Monday, June 29, 2009

Why Iranian Events are Relevant to Your Life

Interesting short article by Iran specialist Gary Sick. Relevant paragraph:

This is a formula for the kind of militarized and nationalist corporate state under a single controlling ideology that is not dissimilar to fascist rule in an earlier day. Like fascism, it defines itself not only in terms of its own objectives but even moreso by what it opposes: liberalism, individualism, unfettered capitalism, etc. There is no need to push the definition too far, since fascism tended to be specific to a particular time and set of historical circumstances. But the resemblance in nature and practice seems to justify use of the term.

I like that he includes those caveats. I like this as a thought experiment. I don't like that it gives less scrupulous people, some of whom have motives that are more admirable than others', the excuse to start throwing around the f-bomb. But I'm increasingly coming around to this viewpoint, that fascism is specific to a certain time and place (and level of technological development--not to say that Twitter is necessarily teh bomb). I'm not sure if that's just because I'm a historian instead of a political scientist, but it has something to do with it.

Now that Iran coverage is entering the hangover stage, and I'm starting to think about it more philosophically, I think that everyone's interest in these kinds of events is probably structurally similar to that of the neocons: we're all just trying to grasp a moment of global redemption which seems so much closer in revolutions than in ordinary times, and trying to read the signs to see how the final liberating revolution might come about. It's like trying to read the mind of god. Revolution is a spiritual need. It's no accident that the neocons are descended from Jewish Marxists who thought they found salvation in America (or Israel, but let's leave that aside for now). It's also no accident that the Iranian revolution was made by a coalition of Marxists and messianic Islamists. So when an analyst says "this revolution threatens the Islamic Republic," which seems too radical a statement to be merely a prediction that the Islamic Republic will evolve in a more democratic direction, am I supposed to read it instead as a neocon prediction that American-style secular democracy is coming to Iran? This seems unlikely, especially when one notes that the Jewish-American intellectual tradition might be particularly unsuited for analyzing an Islamic revolution--or is it? How else can I read that statement, given the inherent unpredictability of revolutions? This seems to me to be an urgent question, but one that's incredibly distracting when one is trying to write a dissertation. On fascism.

This is all just to say that obviously Walter Benjamin invented the way neocons think about the world, and the way we all think about fascism, and that everyone needs to go back and read the Theses on the Philosophy of History again.

2 comments:

Dr Nuffin said...

You're the expert on this stuff, not me, but to me the passage you quote misses the essence of fascism. Fascism isn't really - or only - about bringing about certain outcomes, but rather - or also - about adopting a certain identity or way of being in the world. It's about projecting strength and masculinity and fearlessness; it's about accomplishing things through force and will (and force of will) and violence, rather than through lily-livered compromise and consensus; it's about waging war for the sake of war, and because in struggle we find meaning and truth. Sure, this means that fascists oppose certain types of governments and admire others, valorize certain forms of political engagement and detest (and repress) others, but to view the fascist ideology as an essentially instrumental one seems a bit mistaken.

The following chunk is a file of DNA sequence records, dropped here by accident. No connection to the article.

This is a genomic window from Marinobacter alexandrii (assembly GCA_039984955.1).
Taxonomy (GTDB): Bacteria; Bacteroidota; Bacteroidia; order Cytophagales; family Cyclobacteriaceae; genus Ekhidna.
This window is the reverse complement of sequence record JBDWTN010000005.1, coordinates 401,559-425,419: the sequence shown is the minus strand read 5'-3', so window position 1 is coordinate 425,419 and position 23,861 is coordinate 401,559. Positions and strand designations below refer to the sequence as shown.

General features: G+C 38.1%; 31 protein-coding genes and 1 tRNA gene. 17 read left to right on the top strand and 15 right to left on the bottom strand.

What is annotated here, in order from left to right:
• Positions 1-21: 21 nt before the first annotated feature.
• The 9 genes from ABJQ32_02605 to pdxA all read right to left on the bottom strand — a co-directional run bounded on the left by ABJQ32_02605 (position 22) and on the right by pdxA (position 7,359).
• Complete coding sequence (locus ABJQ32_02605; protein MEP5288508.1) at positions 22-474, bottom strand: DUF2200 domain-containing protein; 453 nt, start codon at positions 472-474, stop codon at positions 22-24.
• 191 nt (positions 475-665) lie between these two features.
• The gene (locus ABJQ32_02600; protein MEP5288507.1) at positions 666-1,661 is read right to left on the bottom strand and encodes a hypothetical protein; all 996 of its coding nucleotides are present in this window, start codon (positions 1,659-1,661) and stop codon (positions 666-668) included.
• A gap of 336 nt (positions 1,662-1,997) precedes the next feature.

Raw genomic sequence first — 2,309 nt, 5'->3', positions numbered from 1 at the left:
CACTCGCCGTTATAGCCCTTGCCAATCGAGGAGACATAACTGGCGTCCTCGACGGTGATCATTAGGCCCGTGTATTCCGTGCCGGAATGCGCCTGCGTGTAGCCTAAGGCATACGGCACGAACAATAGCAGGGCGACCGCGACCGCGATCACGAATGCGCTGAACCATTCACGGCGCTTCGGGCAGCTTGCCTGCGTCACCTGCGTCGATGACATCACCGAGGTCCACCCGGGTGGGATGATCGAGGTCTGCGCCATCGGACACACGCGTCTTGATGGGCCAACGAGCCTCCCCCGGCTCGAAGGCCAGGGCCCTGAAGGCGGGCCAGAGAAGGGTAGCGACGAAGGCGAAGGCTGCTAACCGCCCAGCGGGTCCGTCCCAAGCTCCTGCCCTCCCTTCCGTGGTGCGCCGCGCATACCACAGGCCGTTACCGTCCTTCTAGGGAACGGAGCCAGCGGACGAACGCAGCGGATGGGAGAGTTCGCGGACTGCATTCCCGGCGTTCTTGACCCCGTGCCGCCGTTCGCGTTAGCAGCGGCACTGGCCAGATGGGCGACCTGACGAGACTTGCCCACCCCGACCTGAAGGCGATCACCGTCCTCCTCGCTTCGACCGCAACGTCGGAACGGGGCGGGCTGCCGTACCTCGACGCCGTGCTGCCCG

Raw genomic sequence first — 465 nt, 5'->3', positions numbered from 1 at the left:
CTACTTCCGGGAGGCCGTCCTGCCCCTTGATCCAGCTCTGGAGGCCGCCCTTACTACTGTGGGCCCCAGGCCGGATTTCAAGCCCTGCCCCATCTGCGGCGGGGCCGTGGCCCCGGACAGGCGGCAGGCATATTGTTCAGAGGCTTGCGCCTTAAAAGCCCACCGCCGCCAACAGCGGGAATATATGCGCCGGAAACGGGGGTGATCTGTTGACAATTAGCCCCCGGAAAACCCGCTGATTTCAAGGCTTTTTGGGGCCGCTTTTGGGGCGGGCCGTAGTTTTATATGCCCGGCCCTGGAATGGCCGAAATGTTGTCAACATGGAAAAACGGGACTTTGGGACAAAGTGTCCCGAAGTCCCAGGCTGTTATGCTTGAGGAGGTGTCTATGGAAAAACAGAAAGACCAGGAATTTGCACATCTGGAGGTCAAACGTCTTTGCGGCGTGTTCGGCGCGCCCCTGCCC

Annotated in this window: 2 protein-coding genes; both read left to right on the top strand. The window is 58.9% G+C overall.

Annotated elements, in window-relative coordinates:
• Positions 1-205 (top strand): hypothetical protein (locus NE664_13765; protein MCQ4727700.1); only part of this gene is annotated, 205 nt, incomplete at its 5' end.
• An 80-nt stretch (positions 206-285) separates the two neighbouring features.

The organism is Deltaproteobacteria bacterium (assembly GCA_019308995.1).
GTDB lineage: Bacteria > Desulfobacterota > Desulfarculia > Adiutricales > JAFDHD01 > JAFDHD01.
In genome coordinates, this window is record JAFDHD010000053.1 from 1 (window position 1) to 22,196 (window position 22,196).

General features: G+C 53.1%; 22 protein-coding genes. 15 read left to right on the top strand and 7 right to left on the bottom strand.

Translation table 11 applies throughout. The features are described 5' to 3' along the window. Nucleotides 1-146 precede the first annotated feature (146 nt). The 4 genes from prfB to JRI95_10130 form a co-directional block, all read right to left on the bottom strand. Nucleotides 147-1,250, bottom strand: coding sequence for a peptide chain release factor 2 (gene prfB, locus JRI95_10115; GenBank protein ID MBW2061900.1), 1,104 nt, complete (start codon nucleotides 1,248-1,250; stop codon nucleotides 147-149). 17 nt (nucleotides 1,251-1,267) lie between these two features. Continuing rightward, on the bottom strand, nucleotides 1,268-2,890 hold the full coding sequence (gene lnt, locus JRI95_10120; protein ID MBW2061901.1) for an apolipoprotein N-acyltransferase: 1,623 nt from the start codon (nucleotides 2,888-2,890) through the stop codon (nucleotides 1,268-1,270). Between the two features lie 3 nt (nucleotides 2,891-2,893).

For all these reasons, of course, the neo-cons resemble fascists much more closely than they'd care to admit.

As to historical specificity, I'm not sure about fascism, but I suspect Americans' (and, in a skightly different sense, Europeans') interest in Iran has to do with the place of Revolution in our own national mythology. We like to see people doing things that we imagine we once did - after all, our decision to revolt against British tyranny placed us forever on the side of the angels in these matters. Never mind that our understanding of Revolution is pretty one-dimensional - we tend to imagine a monolithic and essentially good "people" rising up, en masse, against a monolithic and essentially evil "tyrant" - we still see anything that looks like Revolution within the framework of our own creation myth.

Jared said...

Hi, Mark. Yes, I agree with most of what you say. GS's definition is loose, as he admits, and I think the difference between his "instrumental" definition and yours and the one I'm trying to develop (but don't lay out here) is the difference between a political scientist and two historians. I was once told that economists simplify where historians complicate, and this is why economists get paid more.

I have this crazy theory that fascism WAS actually incredibly instrumental, it's just that the ultimate goal all along was (unconsciously?) the dramatic destruction of itself. Like, Hitler was such a big fan of Wagner that he set out to create his own Gotterdamerung. This theory may have come about while thinking about the movie Downfall. Actually, now it seems to me less of a theory than a Freudian just-so story that relies heavily on the idea of the death instinct.

As for the connection between neocons and fascists, I don't want to overstate that. (If you're interested in that question, you might want to read Richard Wolin's chapter in Labyrinths comparing Benjamin with Carl Schmitt.) Neocons actually do see the struggle as being for something instrumental, namely the American way. But this is namely because of the lazy thinking about the creation myth that you note.